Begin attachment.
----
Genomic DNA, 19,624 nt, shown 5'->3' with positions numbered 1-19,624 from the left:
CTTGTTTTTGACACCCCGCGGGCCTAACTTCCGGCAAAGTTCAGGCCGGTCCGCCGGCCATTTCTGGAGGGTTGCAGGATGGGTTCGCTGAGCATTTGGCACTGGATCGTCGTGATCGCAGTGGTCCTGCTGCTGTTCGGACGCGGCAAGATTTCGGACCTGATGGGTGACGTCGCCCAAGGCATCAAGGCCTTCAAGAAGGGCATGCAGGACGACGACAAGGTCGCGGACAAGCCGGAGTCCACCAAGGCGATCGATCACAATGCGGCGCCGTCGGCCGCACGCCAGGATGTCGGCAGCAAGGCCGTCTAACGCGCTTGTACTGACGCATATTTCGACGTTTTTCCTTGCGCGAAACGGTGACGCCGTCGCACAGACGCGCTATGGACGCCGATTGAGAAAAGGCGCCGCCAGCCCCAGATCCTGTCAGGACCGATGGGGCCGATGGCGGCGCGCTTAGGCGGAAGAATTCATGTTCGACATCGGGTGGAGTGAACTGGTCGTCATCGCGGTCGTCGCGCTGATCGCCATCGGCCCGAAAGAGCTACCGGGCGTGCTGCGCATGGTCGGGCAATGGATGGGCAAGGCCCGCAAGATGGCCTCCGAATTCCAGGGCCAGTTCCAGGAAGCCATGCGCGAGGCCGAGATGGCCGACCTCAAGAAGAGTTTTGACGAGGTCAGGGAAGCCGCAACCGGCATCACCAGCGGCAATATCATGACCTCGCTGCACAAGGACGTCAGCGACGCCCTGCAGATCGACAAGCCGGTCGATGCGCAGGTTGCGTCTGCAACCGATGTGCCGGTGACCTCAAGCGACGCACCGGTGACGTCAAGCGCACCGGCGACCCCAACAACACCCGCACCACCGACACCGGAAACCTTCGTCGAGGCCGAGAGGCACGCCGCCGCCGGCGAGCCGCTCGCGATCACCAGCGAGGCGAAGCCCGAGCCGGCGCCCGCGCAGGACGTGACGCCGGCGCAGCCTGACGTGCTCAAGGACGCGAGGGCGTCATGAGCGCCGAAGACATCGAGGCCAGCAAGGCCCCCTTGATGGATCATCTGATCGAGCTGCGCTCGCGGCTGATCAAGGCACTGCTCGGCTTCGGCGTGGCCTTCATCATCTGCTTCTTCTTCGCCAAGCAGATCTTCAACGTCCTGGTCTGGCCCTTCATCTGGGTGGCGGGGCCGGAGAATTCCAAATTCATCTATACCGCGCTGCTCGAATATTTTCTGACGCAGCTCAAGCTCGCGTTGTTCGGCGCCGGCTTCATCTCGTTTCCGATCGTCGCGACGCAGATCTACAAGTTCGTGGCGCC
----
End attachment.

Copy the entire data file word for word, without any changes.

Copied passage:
Genomic DNA, 19,624 nt, shown 5'->3' with positions numbered 1-19,624 from the left:
CTTGTTTTTGACACCCCGCGGGCCTAACTTCCGGCAAAGTTCAGGCCGGTCCGCCGGCCATTTCTGGAGGGTTGCAGGATGGGTTCGCTGAGCATTTGGCACTGGATCGTCGTGATCGCAGTGGTCCTGCTGCTGTTCGGACGCGGCAAGATTTCGGACCTGATGGGTGACGTCGCCCAAGGCATCAAGGCCTTCAAGAAGGGCATGCAGGACGACGACAAGGTCGCGGACAAGCCGGAGTCCACCAAGGCGATCGATCACAATGCGGCGCCGTCGGCCGCACGCCAGGATGTCGGCAGCAAGGCCGTCTAACGCGCTTGTACTGACGCATATTTCGACGTTTTTCCTTGCGCGAAACGGTGACGCCGTCGCACAGACGCGCTATGGACGCCGATTGAGAAAAGGCGCCGCCAGCCCCAGATCCTGTCAGGACCGATGGGGCCGATGGCGGCGCGCTTAGGCGGAAGAATTCATGTTCGACATCGGGTGGAGTGAACTGGTCGTCATCGCGGTCGTCGCGCTGATCGCCATCGGCCCGAAAGAGCTACCGGGCGTGCTGCGCATGGTCGGGCAATGGATGGGCAAGGCCCGCAAGATGGCCTCCGAATTCCAGGGCCAGTTCCAGGAAGCCATGCGCGAGGCCGAGATGGCCGACCTCAAGAAGAGTTTTGACGAGGTCAGGGAAGCCGCAACCGGCATCACCAGCGGCAATATCATGACCTCGCTGCACAAGGACGTCAGCGACGCCCTGCAGATCGACAAGCCGGTCGATGCGCAGGTTGCGTCTGCAACCGATGTGCCGGTGACCTCAAGCGACGCACCGGTGACGTCAAGCGCACCGGCGACCCCAACAACACCCGCACCACCGACACCGGAAACCTTCGTCGAGGCCGAGAGGCACGCCGCCGCCGGCGAGCCGCTCGCGATCACCAGCGAGGCGAAGCCCGAGCCGGCGCCCGCGCAGGACGTGACGCCGGCGCAGCCTGACGTGCTCAAGGACGCGAGGGCGTCATGAGCGCCGAAGACATCGAGGCCAGCAAGGCCCCCTTGATGGATCATCTGATCGAGCTGCGCTCGCGGCTGATCAAGGCACTGCTCGGCTTCGGCGTGGCCTTCATCATCTGCTTCTTCTTCGCCAAGCAGATCTTCAACGTCCTGGTCTGGCCCTTCATCTGGGTGGCGGGGCCGGAGAATTCCAAATTCATCTATACCGCGCTGCTCGAATATTTTCTGACGCAGCTCAAGCTCGCGTTGTTCGGCGCCGGCTTCATCTCGTTTCCGATCGTCGCGACGCAGATCTACAAGTTCGTGGCGCC